The laboratories of democracy, a phrase popularized by Supreme Court Justice Louis D. Brandeis to describe federalism, are in full swing across the country. One policy experiment some states are considering is lowering the legal blood alcohol concentration level for driving by 40%, from 0.08% to 0.05%. Dumbing down the definition of “drunk” will do little to improve traffic safety.
The policy distracts from the true threat, product abusers. Instead of addressing that issue, some states have considered putting responsible consumers in the crosshairs. The upside-down priorities are glaring.
Thankfully, Utah has been the only state to start arresting light drinkers. But now, the federal government in coordination with fervent anti-alcohol activists is trying to hoodwink the public into believing the change has been an astounding success. The hope is other states will follow.
The latest component of the persuasion campaign is a report published earlier this month by the National Highway Traffic Safety Administration. The 90-page report includes a daunting statistical analysis that provides a four-year snapshot of traffic safety trends in Utah. The banner finding is that road safety has improved in Utah because of their 0.05 BAC law.
When examining the full picture with some high school level statistics, e.g., correlation does not indicate causation, the Utah conclusion falls apart. Defining the term drunk to mean little more than a single glass of wine for some people is not defensible. And specifically in Utah’s natural experiment, the impact has been questionable at best.
Yes, Utah has experienced a drop in alcohol-related traffic fatalities since passing the 0.05 BAC law. But so have a majority of other states — all of which, besides Utah, retained the current 0.08 BAC standard. And some states at a 0.08 BAC standard enjoyed greater declines than Utah. A handful of bad apple states tarnish the national average, which makes comparing Utah to an average of 49 other states misleading.
How low is the Utah 0.05 BAC level? Government-funded studies indicate talking on a Bluetooth device in your car is substantially more dangerous than a driver at 0.05 BAC. Query: Should we start passing laws to arrest for DWT (Driving While Talking)? Should calling home come with all the baggage of a DWI conviction, including jail, thousands of dollars in fines and legal fees, and hiked insurance rates? If proponents of 0.05 were intellectually honest, they would answer “yes.” Most Americans would disagree.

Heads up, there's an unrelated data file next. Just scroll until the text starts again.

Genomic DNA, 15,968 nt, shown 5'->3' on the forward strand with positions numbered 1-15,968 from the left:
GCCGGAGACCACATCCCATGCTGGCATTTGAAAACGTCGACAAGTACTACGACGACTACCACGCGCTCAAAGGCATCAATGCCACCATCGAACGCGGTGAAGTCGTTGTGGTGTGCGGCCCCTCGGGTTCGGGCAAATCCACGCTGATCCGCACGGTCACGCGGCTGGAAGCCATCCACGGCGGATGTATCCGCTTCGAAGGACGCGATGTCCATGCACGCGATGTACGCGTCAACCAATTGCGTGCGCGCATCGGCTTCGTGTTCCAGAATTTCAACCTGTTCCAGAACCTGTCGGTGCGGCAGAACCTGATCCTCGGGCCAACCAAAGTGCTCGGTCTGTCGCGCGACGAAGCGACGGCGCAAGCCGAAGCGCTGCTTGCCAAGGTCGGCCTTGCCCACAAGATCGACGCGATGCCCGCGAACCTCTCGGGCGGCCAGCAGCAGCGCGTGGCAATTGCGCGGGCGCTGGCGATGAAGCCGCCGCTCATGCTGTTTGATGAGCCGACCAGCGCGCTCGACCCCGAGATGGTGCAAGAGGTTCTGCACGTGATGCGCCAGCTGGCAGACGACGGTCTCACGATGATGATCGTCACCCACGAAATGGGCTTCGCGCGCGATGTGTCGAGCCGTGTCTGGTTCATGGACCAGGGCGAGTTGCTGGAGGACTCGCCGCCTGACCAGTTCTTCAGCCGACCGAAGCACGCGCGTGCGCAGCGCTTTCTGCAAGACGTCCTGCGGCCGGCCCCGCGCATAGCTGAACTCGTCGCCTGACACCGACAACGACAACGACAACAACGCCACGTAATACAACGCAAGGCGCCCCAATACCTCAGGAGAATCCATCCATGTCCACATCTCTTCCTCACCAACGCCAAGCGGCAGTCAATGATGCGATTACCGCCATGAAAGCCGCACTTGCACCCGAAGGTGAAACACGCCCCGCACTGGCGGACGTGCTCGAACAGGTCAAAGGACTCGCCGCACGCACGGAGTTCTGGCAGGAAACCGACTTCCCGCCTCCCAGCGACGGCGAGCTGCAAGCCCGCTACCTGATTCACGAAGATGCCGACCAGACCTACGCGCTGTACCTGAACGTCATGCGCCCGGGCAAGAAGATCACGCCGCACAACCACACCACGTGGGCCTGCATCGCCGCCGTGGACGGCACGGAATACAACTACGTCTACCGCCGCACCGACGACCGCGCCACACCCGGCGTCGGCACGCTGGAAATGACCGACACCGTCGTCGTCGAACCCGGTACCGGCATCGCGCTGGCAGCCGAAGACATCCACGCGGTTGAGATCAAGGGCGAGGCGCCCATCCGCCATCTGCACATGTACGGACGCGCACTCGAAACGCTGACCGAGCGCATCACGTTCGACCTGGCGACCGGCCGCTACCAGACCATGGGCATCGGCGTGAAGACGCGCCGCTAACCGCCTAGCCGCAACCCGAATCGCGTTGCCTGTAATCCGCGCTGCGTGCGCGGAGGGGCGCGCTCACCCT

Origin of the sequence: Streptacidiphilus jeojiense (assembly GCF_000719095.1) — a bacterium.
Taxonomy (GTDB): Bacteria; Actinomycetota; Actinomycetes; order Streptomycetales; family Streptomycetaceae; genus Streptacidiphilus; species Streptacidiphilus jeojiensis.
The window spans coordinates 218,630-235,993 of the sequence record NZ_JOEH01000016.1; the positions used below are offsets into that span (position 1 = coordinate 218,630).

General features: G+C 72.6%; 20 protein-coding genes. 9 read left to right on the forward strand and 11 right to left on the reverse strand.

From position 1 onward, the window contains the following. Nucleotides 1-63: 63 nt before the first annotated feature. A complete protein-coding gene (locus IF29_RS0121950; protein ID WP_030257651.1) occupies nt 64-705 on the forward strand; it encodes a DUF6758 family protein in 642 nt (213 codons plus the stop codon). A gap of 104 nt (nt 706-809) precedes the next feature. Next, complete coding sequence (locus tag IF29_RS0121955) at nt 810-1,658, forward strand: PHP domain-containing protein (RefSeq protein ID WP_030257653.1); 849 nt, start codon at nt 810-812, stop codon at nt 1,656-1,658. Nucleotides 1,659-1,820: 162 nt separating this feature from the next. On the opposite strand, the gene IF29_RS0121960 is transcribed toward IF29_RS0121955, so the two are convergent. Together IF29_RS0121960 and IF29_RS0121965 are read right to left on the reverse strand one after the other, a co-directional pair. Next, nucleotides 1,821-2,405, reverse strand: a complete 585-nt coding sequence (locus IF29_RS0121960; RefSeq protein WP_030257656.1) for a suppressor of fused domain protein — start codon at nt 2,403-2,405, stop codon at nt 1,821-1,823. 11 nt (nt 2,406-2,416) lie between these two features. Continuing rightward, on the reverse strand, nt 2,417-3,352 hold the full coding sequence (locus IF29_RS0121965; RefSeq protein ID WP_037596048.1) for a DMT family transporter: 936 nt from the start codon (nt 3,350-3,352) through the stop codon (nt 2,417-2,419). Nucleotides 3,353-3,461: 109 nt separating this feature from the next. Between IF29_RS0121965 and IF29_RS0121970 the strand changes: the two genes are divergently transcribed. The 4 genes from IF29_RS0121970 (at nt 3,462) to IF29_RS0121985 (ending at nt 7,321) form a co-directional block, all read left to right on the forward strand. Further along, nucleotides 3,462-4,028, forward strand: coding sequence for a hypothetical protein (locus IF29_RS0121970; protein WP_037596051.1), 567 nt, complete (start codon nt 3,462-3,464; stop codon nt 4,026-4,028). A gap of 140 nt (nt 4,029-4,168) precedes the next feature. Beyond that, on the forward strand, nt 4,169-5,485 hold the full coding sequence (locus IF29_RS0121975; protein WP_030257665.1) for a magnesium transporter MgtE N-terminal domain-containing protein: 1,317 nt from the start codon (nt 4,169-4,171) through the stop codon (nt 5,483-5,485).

It’s no surprise that officials are finding it difficult to prove the effectiveness of the 0.05 policy. People are simply not meaningfully impaired at that low BAC level. Even the past leadership of Mothers Against Drunk Driving openly expressed doubt and disinterest in the 0.05 BAC level. However, with a new board, why not move the goalposts when your agenda is more anti-alcohol than traffic safety.
The average BAC of a drunk driver involved in a fatal crash in the U.S. is 0.16 BAC — double the current national 0.08 standard and more than three times Utah’s threshold. A 0.05 BAC law does nothing to address this core group of abusers. Resources would be better spent on additional roving patrols where law enforcement actively seeks out dangerously impaired drivers along with the other known problems of speeding and reckless driving.
In reality, progress in traffic safety is a result of national and state-based public messaging, improved driver education programs and smart legislating targeted at getting alcohol abusers off the road. Much of this was kicked off by the original conception of Mothers Against Drunk Driving several decades ago. Now, with a dose of positive peer pressure, Americans are continuing to become more cognizant of the consequences of their personal choices.
We also shouldn’t discount the positive effect of ride-sharing apps, including Uber and Lyft. For those who had too much to drink, we always applauded the responsible behavior of “calling a cab.” One working paper published in the National Bureau of Economic Research indicates these easily accessed rides are responsible for a 6.1% drop in alcohol-related traffic fatalities. But not everyone wants the added cost to a meal of a trip (both ways) only to avoid arrest for behavior presently considered responsible and legal.
Those who supported the passage of Utah’s 0.05 law are trying to justify a bad policy by taking credit for broad traffic safety trends. Lawmakers should resist the temptation; there are more effective strategies to save lives. But, to remain true to the concept of federalism, states always have the option to try, and fail while ignoring the facts.
• Richard Berman is president of Berman and Co. in Washington.
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